For the first time in San Francisco Bay Area history, ranked choice voting gave victories to candidates who did not win the most first-placed votes. And, predictably, those unhappy with the election results are blaming ranked choice voting rather than their preferred candidate’s failure to triumph under the prevailing election rules. Well, critics of ranked choice voting better get used to it. I've heard from a lot of people on both sides of the Bay and they greatly prefer this new system to low-turnout December runoffs. Efforts to repeal ranked choice voting through the initiative process will go nowhere, as voters, who are also consumers, like the additional choices the ranked choice system provides.

I got a harsh email from John Whitehurst, Don Perata’s chief political consultant soon after Jean Quan was declared Oakland’s next mayor. Whitehurst said, “it’s a travesty that Quan loses 78% of the precincts and Perata now leads by 11,000 first choice votes – by a margin of nearly 10% – and Quan wins the election. In any other contest for Perata would win an electoral landslide win, not an election loss. RCV is an injustice and the and Oakland will pay the price for a faulty system that picked the wrong Mayor.”

I can understand Whitehurst’s frustration. And, in a cruel coincidence, he shares his pain with his former mentor, Clint Reilly, whose wife Janet garnered the most first place votes in San Francisco’s District 2 Supervisors race only to lose to Mark Farrell’s greater number of second place votes (Malia Cohen won in D10 without winning the most first place votes as well, as Paul Hogarth described earlier this week).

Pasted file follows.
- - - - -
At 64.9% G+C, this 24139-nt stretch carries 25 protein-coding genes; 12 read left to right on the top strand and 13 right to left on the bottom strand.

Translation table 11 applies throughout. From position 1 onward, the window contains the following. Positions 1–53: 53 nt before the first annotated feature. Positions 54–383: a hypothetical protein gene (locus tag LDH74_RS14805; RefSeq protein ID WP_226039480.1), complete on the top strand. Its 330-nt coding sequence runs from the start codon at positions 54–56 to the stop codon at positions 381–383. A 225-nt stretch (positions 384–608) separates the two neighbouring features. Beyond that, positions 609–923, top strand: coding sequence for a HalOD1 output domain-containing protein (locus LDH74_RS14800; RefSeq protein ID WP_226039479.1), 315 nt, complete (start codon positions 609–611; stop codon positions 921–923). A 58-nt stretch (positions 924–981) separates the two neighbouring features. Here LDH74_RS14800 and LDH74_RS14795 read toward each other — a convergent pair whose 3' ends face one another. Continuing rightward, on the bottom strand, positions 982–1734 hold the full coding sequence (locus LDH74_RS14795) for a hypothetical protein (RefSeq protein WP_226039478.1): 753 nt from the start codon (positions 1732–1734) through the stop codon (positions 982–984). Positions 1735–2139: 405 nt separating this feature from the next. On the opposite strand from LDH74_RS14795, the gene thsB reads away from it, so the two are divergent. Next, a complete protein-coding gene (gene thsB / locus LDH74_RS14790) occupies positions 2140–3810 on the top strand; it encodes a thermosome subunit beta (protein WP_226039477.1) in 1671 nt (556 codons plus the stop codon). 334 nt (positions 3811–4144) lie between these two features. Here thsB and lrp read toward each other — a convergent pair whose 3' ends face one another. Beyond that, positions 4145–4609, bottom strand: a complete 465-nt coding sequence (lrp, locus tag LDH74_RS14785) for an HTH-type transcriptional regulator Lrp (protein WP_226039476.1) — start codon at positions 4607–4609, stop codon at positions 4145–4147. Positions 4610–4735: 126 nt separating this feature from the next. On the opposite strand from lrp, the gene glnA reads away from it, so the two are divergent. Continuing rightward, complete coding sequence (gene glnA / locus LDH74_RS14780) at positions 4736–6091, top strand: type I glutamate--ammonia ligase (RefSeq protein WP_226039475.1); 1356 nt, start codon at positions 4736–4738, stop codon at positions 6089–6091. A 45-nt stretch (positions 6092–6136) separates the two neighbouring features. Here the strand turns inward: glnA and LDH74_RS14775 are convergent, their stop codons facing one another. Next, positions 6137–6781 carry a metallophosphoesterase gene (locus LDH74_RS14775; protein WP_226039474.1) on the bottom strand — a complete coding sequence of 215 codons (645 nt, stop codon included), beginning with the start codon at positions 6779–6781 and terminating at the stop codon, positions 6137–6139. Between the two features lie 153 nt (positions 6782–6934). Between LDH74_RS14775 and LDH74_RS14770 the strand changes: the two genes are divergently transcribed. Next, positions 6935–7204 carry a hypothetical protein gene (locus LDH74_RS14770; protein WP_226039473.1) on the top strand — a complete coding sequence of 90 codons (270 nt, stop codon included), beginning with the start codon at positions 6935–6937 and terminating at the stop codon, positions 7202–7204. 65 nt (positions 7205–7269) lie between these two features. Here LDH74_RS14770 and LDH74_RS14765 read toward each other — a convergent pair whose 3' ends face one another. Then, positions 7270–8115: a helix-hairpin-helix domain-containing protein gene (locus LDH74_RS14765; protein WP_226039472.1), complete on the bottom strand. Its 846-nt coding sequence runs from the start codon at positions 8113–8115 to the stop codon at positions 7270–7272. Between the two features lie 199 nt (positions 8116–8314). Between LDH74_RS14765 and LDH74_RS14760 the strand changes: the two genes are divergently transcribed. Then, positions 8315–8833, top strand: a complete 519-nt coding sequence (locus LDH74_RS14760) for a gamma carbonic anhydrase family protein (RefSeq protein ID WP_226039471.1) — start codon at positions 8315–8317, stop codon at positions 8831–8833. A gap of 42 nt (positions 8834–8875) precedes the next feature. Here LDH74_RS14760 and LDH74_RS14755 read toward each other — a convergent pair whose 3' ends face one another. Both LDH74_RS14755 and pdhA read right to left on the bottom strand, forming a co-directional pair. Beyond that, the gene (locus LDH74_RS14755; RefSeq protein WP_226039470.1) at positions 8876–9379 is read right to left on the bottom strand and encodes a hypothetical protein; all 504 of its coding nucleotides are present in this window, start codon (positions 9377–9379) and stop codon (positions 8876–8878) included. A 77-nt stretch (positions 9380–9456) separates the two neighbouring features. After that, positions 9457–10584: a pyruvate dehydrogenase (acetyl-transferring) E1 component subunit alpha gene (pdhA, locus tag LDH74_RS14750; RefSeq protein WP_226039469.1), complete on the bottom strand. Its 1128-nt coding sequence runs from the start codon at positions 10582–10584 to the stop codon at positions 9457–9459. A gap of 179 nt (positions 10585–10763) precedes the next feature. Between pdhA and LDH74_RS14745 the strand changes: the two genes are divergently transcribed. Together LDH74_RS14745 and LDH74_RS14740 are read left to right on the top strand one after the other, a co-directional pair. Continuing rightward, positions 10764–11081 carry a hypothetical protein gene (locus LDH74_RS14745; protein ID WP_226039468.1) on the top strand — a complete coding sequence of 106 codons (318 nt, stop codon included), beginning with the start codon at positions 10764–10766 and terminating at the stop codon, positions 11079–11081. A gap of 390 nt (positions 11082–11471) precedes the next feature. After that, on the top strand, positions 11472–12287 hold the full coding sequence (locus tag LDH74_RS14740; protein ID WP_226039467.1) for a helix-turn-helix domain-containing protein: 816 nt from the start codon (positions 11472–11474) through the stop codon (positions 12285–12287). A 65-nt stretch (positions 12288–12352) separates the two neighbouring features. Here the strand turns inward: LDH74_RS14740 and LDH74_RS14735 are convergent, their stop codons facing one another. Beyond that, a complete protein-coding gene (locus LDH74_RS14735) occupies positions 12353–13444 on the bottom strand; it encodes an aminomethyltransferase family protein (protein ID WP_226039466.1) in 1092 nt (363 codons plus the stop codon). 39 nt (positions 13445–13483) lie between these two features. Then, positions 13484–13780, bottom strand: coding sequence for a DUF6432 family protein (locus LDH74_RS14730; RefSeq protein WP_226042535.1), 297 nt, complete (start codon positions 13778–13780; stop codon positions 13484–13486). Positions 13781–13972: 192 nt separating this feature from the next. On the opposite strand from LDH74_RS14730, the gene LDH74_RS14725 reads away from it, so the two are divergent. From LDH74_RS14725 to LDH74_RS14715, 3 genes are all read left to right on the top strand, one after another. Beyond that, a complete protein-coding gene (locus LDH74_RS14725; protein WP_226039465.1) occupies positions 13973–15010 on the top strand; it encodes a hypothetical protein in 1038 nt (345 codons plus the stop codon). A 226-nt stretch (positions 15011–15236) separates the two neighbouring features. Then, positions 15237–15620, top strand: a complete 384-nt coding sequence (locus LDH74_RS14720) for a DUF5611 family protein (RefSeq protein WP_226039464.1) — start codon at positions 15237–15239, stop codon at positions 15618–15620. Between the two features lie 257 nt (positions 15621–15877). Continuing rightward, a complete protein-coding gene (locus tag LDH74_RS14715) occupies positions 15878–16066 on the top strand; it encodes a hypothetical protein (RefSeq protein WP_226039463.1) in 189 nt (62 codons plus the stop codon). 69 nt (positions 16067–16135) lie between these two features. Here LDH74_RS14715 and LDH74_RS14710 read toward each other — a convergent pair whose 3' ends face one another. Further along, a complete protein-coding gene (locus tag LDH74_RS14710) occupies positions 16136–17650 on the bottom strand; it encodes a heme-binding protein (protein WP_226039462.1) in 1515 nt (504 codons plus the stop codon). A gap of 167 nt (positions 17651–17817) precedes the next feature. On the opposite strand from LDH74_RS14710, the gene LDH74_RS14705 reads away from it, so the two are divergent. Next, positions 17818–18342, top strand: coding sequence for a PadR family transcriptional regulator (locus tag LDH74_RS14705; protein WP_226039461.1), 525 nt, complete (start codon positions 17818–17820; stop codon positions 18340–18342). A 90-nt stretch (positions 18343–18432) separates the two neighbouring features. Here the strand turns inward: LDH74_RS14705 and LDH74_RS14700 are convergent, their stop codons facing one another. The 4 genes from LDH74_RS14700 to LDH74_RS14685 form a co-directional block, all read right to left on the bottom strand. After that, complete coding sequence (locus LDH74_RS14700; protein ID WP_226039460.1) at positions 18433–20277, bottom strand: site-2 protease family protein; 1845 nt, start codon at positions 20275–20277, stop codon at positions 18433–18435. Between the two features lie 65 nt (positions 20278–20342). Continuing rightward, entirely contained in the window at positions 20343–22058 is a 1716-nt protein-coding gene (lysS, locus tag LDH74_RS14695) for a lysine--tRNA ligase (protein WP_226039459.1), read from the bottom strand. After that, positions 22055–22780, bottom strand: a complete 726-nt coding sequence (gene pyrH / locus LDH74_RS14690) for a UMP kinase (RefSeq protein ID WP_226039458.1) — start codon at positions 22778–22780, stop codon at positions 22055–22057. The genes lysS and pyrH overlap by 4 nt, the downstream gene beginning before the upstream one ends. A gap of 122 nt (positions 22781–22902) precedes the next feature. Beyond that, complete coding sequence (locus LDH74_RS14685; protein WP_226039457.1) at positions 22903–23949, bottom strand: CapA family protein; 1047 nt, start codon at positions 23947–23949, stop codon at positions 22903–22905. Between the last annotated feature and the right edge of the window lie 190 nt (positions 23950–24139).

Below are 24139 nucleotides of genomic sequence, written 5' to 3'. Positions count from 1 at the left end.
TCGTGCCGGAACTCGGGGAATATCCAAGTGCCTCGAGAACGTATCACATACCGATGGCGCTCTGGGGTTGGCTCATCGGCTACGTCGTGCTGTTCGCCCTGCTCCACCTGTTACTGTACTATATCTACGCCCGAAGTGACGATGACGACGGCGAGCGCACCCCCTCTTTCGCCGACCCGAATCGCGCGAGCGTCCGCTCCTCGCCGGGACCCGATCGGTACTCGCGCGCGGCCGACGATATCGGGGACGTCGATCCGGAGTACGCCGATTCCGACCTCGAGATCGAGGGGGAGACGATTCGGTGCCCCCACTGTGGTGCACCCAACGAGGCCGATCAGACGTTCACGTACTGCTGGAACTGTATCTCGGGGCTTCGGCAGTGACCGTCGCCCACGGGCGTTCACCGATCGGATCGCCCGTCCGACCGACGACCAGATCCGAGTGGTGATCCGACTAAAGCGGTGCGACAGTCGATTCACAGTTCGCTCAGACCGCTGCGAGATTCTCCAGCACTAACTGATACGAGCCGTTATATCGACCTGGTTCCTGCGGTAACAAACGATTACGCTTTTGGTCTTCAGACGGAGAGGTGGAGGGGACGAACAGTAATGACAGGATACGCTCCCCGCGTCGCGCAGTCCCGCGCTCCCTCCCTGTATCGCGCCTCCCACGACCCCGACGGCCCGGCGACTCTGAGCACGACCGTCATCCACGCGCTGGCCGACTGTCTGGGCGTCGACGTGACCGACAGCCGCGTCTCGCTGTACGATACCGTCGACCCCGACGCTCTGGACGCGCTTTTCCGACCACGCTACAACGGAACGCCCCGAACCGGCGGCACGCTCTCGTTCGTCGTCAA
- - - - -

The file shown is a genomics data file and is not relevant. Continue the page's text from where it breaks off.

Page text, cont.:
But separating out feelings toward a particular race, it’s hard to defend a runoff election system that typically (but not always, see Newsom v Gonzalez, December 2003) has a much smaller, far more affluent, and less racially diverse electorate choosing mayors and supervisors.

And what is striking about both the Oakland mayor’s race and the District 10 race is how conscious voters were of their choices.

Supporters of Perata’s three leading opponents overwhelmingly fell into the “anybody but Don” camp. You don’t get 75% of Rebecca Kaplan voters choosing Quan as their second choice if voter opposition to Perata’s election is not crystal clear.

Similarly, its clear that there were many voters in District 10 who wanted an African-American woman to replace Sophie Maxwell, who has represented the district since 2001. This meant that Lynette Sweet voters made Malia Cohen their second choice, helping to catapult her to victory.

In fact, Sweet’s revived campaign in the last weeks, and her major GOTV effort in Bayview-Hunters Point, likely gave Cohen her deciding votes for victory.

I did not pay close enough attention to the District 2 race, wrongly assuming Janet Reilly would easily win. But after seeing the results, it is far from clear that Reilly would have won a runoff against Farrell, so we’ll never know if ranked choice voting swung the outcome.

Just as district elections became increasingly popular over time, so has ranked choice voting. And for those complaining about delays in tabulating results, ballots are still being counted in the conventional race for Attorney General, while the preliminary results for both the Oakland mayor’s race and San Francisco supervisor races issued the Friday following Election Day all proved correct.

Randy Shaw is the Editor of Beyond Chron. His Beyond the Fields: Cesar Chavez, the UFW and the Struggle for Justice in the 21st Century is now available in paperback.